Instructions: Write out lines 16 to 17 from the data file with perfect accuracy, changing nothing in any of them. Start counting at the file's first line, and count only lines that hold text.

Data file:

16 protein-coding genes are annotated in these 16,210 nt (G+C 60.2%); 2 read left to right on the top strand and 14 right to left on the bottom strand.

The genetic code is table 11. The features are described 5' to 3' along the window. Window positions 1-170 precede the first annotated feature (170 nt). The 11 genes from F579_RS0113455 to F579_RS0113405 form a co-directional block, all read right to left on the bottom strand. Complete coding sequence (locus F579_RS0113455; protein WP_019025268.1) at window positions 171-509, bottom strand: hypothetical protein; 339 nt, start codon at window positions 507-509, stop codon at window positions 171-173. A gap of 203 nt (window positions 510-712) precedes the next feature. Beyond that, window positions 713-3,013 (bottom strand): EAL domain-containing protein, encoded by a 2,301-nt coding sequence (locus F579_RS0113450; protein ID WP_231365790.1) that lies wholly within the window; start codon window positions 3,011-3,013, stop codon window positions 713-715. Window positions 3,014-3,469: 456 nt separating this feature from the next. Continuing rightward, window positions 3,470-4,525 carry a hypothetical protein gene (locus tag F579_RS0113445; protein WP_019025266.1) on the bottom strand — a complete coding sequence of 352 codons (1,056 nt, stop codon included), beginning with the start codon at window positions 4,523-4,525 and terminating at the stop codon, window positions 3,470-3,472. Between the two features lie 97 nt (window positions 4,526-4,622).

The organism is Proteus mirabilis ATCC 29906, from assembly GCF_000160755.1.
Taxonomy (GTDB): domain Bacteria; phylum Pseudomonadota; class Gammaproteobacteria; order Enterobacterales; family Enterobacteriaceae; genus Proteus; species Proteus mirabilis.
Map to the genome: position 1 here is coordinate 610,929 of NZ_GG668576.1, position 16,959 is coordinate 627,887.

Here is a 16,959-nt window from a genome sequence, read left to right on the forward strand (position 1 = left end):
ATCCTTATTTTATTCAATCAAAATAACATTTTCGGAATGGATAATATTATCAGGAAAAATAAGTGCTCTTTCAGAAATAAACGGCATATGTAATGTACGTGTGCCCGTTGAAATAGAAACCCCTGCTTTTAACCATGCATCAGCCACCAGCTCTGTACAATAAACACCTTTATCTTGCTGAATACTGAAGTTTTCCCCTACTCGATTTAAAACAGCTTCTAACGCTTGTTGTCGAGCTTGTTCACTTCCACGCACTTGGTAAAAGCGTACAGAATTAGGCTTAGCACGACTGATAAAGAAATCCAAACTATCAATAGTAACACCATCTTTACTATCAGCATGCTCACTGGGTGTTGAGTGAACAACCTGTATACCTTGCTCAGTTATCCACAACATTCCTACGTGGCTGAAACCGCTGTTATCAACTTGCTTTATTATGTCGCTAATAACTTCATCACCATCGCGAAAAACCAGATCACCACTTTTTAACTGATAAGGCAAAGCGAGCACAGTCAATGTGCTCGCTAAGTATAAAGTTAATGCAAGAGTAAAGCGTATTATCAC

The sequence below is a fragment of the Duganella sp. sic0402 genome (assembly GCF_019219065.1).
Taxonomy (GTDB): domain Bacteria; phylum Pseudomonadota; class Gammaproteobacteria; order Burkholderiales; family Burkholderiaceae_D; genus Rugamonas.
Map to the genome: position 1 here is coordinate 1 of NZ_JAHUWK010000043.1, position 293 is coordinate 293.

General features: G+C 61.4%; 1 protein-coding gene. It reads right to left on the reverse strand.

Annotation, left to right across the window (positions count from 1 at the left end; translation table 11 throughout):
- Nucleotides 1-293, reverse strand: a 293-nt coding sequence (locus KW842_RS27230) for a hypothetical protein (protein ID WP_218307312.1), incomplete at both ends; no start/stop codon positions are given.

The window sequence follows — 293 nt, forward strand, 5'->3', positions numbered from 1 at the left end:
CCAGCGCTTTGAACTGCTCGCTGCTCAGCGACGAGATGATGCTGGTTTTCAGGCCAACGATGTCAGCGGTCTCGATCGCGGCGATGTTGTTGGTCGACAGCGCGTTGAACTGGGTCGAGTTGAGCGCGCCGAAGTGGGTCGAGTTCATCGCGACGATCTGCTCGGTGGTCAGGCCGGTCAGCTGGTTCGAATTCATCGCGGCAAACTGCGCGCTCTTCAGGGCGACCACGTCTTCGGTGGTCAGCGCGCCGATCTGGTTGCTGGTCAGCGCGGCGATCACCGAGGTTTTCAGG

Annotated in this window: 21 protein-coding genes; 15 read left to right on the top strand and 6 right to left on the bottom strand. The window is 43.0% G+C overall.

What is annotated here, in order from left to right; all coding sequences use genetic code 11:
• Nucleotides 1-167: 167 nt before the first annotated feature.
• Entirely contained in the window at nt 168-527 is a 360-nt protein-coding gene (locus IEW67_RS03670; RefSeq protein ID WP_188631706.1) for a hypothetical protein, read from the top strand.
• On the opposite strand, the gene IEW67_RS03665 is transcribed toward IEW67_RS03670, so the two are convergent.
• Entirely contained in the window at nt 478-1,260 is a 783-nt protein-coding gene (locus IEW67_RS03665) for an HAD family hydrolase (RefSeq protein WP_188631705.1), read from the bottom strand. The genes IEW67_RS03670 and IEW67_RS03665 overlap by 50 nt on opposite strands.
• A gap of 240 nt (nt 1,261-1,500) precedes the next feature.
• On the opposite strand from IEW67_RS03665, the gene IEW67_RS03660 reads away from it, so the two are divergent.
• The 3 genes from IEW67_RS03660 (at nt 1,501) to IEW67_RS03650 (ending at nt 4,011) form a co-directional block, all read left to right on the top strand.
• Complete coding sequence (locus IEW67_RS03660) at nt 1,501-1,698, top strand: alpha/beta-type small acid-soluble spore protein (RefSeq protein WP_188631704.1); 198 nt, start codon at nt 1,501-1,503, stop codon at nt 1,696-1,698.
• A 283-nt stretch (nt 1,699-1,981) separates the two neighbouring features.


Annotated in this window: 21 protein-coding genes; 15 read left to right on the top strand and 6 right to left on the bottom strand. The window is 43.0% G+C overall.

What is annotated here, in order from left to right; all coding sequences use genetic code 11: